Saturday 12 July 2014

A Promising Conference focusing on "Common Ground"

As we all know, IP is a hot (and important) field and there are more interesting conferences concerning IP than any one person could attend.  However, here is one that has piqued my interest as it holds the promise to focus and build on what brings two groups together.  The conference is titled, "Common Ground: How Intellectual Property Unites Creators and Innovators" and is sponsored by George Mason University School of Law (October 9-10, 2014).  Here is a description of the theme of the conference:

This groundbreaking conference will explore the common ground shared by the innovation industries and the creative industries, where intellectual property secures bold risk-taking and revolutionary ingenuity by artists and inventors alike.
We will take a long overdue, fresh look at the relationship between these two central parts of the U.S. economy.  Stale conventional wisdom says that the creative industries and innovation industries are inevitably and irreconcilably in conflict.  The story goes that creators’ rights are “obstacles” to innovation, and that technological innovation harms creators.  This conventional wisdom is wrong.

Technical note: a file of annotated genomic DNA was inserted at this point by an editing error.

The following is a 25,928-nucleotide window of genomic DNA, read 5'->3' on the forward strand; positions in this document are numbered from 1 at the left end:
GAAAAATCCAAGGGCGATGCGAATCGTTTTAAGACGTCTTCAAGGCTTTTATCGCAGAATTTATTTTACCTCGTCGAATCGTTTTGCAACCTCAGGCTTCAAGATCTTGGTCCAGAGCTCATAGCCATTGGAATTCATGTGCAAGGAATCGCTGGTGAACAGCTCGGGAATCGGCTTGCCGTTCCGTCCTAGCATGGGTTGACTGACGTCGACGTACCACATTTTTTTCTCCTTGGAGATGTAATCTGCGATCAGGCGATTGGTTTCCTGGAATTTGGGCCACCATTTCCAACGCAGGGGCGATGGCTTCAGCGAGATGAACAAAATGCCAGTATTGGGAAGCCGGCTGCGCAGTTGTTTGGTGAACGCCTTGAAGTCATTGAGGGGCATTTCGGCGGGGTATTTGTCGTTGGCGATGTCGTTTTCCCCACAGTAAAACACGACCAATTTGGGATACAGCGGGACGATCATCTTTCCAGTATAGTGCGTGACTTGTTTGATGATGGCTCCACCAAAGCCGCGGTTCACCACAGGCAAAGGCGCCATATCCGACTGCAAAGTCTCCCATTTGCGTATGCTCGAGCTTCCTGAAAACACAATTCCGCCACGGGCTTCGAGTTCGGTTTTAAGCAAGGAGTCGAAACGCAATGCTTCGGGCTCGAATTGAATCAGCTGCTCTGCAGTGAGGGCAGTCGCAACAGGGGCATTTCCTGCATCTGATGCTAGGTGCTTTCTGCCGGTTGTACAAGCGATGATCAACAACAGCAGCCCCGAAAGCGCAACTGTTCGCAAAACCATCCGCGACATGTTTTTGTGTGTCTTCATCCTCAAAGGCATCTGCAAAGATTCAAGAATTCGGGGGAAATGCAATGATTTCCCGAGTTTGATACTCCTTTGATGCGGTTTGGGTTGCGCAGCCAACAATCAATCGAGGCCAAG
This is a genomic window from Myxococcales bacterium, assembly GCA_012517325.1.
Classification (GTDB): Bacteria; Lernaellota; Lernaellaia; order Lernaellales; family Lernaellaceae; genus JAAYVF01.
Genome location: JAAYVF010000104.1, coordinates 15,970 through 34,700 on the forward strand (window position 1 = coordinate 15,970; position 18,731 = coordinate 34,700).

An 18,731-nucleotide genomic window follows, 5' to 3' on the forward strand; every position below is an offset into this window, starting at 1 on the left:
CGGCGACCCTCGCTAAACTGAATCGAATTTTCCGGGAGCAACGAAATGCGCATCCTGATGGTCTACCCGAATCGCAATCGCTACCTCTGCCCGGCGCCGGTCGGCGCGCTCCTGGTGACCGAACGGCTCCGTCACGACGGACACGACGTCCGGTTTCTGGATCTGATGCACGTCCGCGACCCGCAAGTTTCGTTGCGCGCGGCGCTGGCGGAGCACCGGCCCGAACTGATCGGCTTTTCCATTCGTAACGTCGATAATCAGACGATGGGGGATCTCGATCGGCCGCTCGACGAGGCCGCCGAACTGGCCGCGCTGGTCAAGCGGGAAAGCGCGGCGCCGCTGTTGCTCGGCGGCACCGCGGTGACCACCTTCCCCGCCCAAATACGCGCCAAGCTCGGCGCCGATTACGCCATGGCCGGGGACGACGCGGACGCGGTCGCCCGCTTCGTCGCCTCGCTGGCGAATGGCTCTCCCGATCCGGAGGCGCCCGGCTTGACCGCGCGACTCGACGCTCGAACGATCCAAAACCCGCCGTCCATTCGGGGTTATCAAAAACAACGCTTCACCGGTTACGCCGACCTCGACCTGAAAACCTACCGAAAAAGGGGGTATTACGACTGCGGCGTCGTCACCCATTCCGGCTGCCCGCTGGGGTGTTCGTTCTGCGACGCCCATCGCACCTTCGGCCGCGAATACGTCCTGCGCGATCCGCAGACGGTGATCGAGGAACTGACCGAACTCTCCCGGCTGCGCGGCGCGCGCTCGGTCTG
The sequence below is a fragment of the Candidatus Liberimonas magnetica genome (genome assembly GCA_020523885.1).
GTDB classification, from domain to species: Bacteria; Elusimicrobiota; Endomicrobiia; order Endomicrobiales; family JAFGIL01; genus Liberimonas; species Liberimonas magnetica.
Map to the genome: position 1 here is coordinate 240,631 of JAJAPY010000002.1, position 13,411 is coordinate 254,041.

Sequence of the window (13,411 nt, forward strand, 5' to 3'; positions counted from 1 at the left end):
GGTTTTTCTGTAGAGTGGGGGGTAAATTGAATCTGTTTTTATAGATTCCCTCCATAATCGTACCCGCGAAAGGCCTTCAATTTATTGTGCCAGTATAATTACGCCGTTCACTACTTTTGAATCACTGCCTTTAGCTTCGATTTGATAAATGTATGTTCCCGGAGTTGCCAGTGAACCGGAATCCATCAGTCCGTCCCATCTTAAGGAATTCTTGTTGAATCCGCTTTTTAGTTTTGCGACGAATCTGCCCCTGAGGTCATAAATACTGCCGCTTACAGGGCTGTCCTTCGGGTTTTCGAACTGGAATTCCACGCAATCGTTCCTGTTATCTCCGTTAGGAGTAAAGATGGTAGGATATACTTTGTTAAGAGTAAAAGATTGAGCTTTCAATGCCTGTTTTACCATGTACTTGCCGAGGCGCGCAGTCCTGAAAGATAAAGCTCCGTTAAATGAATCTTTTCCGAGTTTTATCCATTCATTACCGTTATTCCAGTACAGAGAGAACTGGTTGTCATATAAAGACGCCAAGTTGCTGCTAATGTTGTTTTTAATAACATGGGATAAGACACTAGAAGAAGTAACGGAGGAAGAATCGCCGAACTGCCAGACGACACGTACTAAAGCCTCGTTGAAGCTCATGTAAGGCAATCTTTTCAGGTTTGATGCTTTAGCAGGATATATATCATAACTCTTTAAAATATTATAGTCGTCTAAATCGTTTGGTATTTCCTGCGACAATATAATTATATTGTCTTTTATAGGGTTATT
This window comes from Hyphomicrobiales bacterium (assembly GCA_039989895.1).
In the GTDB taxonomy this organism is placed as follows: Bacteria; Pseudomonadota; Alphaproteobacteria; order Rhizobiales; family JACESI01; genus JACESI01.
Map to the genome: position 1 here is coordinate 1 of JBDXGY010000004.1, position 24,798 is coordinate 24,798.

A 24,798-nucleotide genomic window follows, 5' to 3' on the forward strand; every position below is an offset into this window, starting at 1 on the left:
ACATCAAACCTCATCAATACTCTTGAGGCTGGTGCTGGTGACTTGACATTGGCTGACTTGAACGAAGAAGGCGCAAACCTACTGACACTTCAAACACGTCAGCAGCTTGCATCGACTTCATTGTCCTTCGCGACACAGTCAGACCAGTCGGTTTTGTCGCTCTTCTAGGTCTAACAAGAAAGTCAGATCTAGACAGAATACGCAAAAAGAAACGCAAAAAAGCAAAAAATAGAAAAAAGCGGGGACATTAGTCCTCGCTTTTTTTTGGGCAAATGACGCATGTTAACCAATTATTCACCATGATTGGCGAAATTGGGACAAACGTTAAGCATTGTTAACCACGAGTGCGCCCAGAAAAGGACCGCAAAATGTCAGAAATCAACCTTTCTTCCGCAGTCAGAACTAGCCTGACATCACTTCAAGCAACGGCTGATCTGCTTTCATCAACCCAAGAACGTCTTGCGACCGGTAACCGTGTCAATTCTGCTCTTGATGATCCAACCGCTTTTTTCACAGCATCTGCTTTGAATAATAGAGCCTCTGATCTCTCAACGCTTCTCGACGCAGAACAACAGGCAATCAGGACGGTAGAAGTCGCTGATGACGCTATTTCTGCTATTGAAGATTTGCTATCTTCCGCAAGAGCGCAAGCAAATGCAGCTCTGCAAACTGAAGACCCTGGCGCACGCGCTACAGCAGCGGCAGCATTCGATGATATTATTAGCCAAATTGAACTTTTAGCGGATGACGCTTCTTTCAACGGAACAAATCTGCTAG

The true story of innovation and creativity is a virtuous circle.  Technology gives artists and creators the tools to create entirely new mediums and the ability to reach worldwide audiences. Creativity, in turn, fuels the video, music, and games that make smartphones, iPads, and even the entire Internet so well-loved.

Innovation is creative and creativity is innovative.  Both industries engage in brilliant intellectual work to bring new products and services into the world and both take great risks to commercialize their work. Both also depend on intellectual property, which secures their work and investment, thus promoting the virtuous circle of creativity and innovation.

Notably, Professor Richard Epstein is the keynote speaker for the event.  I have two hopes for the conference.  The first is that it is available via webinar.  The second is that it takes an "international viewpoint" and is not solely U.S. focused. 

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